Sep 25, 2017
Ever wonder if voice science takes the artistry and joy out of
music? Tune in to hear about this from Dr. Titze, who a big part of
the foundation of modern voice science. I think of him as our
Albert Einstein. He is the director of the National Center
for Voice and Speech (NCVS) and President of the Pan American
Vocology Assoiation. He has tenured professorship at the Univ. of
Iowa, where he is teaching this semester, and teaches at the
University of Utah.
Dr. Titze says his passion is to cover the whole territory of
voice. But the field has gotten so big that it is difficult for him
to do; music, theater voice, laryngology, speech pathology, and so
on. Now one has to make some choices. The field now includes
biologists, physiologist, engineers, and physicists. They try to
serve the physicians. Also the field of neurology is exploding.
NCVS works with Rachelle and Renee Fleming with what goes on in the
airway for production of various different styles of sing.
Dr. Titze started down this road over 40 years ago, after
starting a career at Boeing in engineering. He was studying singing
and performing in the chorus of the Seattle Opera. In searching for
a way to learn more about the science of singing, and following his
passion for singing, he found that very little work had been done.
There was very little knowledge of how the voice works. He sought
out Harvey Fletcher, acoustician, at BYU in Provo, UT, who
developed stereophonic sound for Bell Laboratories. He also worked
with Bill Strong at BYU.
We took a side-trip to the story of his father, who was a
German soldier in WWII. It is a touching story of his father who
had to fire in the direction of Russian soldiers but was proud that
he didn't think he ever shot anyone. Dr. Titze's father enjoyed
talking about the community that soldiers from opposite sides of
the war would occasionally have the opportunity to make. He was
miraculously rescued after being shot. After the war the family was
very poor and moved to the US in 1955 for a new chance.
Back on topic, if a person wants to get into voice science,
they need to be willing to devote their focus to it as an engineer,
or if not an engineer then to humbly jump in with a program like
the NCVS Summer Vocology Institute, and learn as much science as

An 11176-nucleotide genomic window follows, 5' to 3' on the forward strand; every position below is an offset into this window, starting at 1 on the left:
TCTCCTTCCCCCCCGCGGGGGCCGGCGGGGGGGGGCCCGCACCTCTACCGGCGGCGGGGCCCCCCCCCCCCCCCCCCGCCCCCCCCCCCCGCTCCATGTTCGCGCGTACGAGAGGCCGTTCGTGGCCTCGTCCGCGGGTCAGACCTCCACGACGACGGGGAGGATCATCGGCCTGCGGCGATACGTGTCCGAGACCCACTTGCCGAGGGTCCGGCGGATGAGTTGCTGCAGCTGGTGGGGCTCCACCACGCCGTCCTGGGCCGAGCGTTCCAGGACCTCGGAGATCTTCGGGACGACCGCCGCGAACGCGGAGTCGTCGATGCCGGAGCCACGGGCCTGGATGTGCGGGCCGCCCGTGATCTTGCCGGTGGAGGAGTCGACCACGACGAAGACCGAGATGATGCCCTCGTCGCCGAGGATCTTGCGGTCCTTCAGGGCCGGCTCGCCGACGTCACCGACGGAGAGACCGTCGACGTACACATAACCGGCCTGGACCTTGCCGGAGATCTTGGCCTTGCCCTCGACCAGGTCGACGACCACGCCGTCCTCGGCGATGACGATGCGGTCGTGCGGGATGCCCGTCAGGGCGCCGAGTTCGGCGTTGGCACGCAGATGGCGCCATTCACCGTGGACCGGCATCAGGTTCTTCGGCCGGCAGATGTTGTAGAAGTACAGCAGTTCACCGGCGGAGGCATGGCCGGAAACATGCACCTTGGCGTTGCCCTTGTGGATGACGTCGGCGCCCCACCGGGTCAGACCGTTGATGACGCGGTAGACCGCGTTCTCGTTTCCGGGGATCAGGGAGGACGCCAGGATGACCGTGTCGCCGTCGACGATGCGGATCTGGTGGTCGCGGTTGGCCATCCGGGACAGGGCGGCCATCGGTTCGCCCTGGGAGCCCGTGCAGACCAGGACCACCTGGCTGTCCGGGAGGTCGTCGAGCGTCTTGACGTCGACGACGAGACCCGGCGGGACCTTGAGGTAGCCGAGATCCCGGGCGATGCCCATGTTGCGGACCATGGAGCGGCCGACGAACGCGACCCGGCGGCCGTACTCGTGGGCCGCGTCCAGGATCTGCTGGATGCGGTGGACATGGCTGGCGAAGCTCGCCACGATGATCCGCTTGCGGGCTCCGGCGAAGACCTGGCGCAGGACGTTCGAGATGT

they can in order to serve a team. Behavior sciences and
neurosciences are also welcome. He says to, "keep in mind that we
are all neophytes in something."
NCVS started in Denver as a bigger group than it is now. It
has gotten smaller because of grants. A big part of their focus is
education. They are largely funded by the National Institute of
Dr. Titze gave a definition of the word Vocology. 1. The study
of vocalization of any type and any animal. 2. The science and
practice of voice habilitation. The Pan American Vocology (PAVA) is
discussing creating credentials for a PAVA recognized
In the area of the aging voice, Dr. Titze had a lot of advice
for older singers (everyone post-midlife). The voice is always
changing throughout life, and after midlife it requires more upkeep
for various reasons such as atrophy, slow reflexes, tremors,
hydration, arthritis, and stamina. He recommends that older singers
sing frequently but not for very long, perhaps 15 min. at a time.
In a choral rehearsal, singers often only need to sing for 15 min.
here and 15 min. there, with breaks between.
He highly recommends semi-occluded vocal track exercises.
Singing through a straw and doing slides and sirens. Learn more
about the exercises from this video by Dr. Titze.
the site for all NCVS videos.
Human voices are generally at their prime for singing around
ages 45 - 50 when the cartilage has reached more calcification but
the vocal ligament is still very flexible.
The vocal ligament is the cord part of the old term Vocal
Cord. We now call them Vocal Folds to consider the skin on the
outside, the lamina propria, ligament, and muscle. He likes to call
the vocal folds a Fiber-Gel model. They are good at withstanding
the thousands of collisions we have each minute while making sound.
High pitches are controlled by the ligament, so keeping it healthy
is important for a good voice in later years.
Regarding hydration, know the environment you are going to
sing in. If you change environments (altitude or dryness) allow at
least two days to sense the change. Drinking extra water during a
climate adjustment doesn't really help that much because you pass
it out quickly. It takes time to adjust.
He is not a big fan of personal steamers and such, because the
effects only last 20 min. or so. He is a fan of Mucinex and
expectorants to create mucus. The "object is to
Dr. Titze encourages engineers who have a passion for music to
make room for it in their lives and pursue letting emotions go with
singing. Dr. Titze greatly admired tenor, Fitz Wundelich but has
found that opera singing doesn't work well with his voice. "At some
point you have to stop putting your voice in a song and start
putting the song in your voice."
Samples of Dr. Titze's singing are at NCVS.org under his
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